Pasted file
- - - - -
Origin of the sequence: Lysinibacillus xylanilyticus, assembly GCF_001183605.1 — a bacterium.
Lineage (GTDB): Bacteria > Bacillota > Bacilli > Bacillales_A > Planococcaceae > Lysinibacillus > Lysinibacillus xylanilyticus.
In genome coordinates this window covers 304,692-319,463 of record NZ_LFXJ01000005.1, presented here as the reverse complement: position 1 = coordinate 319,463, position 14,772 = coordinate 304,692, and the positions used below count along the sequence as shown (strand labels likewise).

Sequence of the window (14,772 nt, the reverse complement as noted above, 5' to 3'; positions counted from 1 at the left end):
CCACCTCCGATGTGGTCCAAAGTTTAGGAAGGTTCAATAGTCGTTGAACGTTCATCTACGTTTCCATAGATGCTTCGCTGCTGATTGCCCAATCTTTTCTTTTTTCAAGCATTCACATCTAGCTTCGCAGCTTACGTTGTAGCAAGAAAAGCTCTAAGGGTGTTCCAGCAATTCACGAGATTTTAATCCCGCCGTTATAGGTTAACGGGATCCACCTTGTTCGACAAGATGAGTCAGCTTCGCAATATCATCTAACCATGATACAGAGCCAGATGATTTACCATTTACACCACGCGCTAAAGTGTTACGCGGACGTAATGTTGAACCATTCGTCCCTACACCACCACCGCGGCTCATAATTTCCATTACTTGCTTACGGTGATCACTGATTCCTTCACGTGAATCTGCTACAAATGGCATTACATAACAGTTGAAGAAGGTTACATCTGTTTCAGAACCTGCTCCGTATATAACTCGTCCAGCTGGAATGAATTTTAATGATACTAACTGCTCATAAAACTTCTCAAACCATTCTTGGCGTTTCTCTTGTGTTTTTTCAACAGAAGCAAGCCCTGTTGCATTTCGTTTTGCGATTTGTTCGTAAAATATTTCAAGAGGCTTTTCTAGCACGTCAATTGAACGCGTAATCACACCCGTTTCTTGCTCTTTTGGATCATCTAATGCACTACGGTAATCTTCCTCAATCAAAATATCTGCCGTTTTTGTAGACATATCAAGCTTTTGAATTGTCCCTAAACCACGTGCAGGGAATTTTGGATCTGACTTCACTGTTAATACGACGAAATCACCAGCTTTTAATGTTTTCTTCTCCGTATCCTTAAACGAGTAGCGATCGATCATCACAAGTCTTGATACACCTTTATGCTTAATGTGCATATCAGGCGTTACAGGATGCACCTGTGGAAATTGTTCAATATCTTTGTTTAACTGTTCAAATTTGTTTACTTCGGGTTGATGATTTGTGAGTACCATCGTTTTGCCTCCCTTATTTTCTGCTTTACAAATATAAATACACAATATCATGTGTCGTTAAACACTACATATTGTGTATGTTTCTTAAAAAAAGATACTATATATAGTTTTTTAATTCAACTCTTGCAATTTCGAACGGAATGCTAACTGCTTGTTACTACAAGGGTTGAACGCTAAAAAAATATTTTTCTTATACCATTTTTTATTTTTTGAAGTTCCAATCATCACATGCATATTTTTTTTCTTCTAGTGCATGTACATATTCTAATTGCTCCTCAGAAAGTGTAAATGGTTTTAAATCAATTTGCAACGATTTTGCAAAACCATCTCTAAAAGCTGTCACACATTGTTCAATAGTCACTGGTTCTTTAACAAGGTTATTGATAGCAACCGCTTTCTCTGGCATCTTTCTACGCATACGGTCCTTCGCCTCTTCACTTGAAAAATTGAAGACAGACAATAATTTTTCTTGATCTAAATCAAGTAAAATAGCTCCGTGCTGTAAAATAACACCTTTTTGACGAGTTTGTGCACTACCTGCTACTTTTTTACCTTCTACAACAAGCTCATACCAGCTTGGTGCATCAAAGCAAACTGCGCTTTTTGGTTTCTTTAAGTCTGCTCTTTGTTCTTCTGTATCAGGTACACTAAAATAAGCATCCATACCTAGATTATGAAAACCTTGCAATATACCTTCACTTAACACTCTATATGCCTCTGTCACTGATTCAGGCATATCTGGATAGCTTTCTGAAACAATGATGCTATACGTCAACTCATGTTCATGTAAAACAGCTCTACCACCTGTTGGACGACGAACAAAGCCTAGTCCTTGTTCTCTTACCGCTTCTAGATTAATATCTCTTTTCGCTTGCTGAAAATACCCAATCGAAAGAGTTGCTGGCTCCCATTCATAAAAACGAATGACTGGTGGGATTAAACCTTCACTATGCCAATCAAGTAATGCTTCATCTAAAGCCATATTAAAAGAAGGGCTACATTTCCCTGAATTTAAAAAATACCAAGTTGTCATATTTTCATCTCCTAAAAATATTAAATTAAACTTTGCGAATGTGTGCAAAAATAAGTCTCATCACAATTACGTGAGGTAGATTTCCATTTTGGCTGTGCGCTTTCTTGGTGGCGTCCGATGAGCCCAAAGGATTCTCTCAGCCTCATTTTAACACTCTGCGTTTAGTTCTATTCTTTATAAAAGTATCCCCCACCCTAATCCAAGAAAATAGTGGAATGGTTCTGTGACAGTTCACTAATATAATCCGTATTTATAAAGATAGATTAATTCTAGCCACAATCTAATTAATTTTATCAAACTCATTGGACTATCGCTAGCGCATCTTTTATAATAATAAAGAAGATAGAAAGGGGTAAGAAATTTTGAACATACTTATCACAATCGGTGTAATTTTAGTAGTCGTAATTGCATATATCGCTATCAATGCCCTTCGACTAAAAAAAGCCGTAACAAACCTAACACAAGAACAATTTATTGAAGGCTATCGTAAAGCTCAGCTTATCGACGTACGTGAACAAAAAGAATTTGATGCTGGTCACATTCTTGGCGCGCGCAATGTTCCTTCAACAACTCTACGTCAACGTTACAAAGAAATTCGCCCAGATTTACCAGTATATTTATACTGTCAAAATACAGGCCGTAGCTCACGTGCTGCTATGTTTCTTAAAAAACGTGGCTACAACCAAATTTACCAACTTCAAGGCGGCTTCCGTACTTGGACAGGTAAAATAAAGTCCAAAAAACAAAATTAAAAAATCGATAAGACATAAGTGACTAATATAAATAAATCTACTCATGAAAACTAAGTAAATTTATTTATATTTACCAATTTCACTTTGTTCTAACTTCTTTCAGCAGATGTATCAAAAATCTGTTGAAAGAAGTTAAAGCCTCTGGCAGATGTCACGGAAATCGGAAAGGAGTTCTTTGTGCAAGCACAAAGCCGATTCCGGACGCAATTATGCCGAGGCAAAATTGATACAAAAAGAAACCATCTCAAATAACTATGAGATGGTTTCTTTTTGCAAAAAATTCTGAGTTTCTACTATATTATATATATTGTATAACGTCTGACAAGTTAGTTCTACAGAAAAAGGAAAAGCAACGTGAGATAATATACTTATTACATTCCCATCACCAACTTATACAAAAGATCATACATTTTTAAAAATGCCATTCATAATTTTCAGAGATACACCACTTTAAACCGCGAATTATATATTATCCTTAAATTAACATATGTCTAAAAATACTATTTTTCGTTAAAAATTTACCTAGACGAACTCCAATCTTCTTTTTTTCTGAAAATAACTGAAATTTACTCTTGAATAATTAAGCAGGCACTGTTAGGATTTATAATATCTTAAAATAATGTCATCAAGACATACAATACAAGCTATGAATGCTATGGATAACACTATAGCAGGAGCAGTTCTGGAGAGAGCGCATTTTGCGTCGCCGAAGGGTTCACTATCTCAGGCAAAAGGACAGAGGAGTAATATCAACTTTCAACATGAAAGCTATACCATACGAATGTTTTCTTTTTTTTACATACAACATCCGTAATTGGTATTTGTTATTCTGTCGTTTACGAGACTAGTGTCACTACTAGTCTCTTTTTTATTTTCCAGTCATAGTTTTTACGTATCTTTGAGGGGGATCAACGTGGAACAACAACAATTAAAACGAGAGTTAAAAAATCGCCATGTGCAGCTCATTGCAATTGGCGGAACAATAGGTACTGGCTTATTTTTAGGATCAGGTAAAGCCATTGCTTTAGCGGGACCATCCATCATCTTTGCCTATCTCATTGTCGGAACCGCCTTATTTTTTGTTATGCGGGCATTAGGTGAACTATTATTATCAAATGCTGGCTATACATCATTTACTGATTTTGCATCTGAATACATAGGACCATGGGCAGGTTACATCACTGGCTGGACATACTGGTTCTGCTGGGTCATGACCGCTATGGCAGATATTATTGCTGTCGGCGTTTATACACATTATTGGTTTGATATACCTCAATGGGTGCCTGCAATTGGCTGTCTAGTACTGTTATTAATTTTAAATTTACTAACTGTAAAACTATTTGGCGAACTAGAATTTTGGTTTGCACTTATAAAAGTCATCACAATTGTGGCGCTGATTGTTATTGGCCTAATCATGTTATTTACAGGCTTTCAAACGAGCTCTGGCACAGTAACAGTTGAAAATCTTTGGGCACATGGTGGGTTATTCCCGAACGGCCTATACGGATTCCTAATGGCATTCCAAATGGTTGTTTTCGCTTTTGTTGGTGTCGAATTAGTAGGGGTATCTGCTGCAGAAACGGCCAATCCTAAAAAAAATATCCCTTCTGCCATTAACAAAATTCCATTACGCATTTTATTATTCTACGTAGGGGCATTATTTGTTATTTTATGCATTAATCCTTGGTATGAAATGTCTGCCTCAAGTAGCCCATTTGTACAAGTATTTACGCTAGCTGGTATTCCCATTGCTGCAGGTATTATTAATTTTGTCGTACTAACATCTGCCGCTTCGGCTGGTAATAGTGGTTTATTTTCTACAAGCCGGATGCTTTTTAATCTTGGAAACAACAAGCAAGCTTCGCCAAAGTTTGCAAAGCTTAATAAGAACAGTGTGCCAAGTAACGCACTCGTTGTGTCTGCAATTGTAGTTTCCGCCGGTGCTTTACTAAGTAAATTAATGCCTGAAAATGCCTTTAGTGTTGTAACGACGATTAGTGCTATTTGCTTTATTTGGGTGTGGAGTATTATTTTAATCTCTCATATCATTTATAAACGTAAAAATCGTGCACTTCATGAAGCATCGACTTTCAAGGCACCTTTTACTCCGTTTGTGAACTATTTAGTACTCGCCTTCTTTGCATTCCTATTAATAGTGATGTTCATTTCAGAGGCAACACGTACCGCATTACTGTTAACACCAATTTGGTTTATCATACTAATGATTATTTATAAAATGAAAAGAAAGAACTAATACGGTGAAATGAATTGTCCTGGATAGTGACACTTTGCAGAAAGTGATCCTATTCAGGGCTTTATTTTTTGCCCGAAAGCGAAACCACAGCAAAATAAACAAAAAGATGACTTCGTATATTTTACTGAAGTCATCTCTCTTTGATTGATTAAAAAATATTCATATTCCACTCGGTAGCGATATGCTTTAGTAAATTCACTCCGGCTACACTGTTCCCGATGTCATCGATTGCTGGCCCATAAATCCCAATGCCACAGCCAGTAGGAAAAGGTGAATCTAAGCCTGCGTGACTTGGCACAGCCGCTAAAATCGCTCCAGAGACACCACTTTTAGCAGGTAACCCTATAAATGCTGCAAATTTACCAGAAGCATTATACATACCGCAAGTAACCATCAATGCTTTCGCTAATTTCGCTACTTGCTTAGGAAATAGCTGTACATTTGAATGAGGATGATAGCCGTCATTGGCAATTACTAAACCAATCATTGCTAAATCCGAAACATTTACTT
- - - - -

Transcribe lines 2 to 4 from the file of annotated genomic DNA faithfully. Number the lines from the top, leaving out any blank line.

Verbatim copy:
Lineage (GTDB): Bacteria > Bacillota > Bacilli > Bacillales_A > Planococcaceae > Lysinibacillus > Lysinibacillus xylanilyticus.
In genome coordinates this window covers 304,692-319,463 of record NZ_LFXJ01000005.1, presented here as the reverse complement: position 1 = coordinate 319,463, position 14,772 = coordinate 304,692, and the positions used below count along the sequence as shown (strand labels likewise).

Sequence of the window (14,772 nt, the reverse complement as noted above, 5' to 3'; positions counted from 1 at the left end):